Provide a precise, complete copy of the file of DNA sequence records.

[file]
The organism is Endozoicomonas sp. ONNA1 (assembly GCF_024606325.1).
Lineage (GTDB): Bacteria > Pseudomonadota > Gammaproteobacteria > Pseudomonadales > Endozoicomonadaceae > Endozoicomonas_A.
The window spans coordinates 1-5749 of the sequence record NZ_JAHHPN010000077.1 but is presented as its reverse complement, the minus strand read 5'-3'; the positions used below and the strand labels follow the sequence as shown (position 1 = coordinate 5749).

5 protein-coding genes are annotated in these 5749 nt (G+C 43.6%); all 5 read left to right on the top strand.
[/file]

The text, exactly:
The organism is Endozoicomonas sp. ONNA1 (assembly GCF_024606325.1).
Lineage (GTDB): Bacteria > Pseudomonadota > Gammaproteobacteria > Pseudomonadales > Endozoicomonadaceae > Endozoicomonas_A.
The window spans coordinates 1-5749 of the sequence record NZ_JAHHPN010000077.1 but is presented as its reverse complement, the minus strand read 5'-3'; the positions used below and the strand labels follow the sequence as shown (position 1 = coordinate 5749).

5 protein-coding genes are annotated in these 5749 nt (G+C 43.6%); all 5 read left to right on the top strand.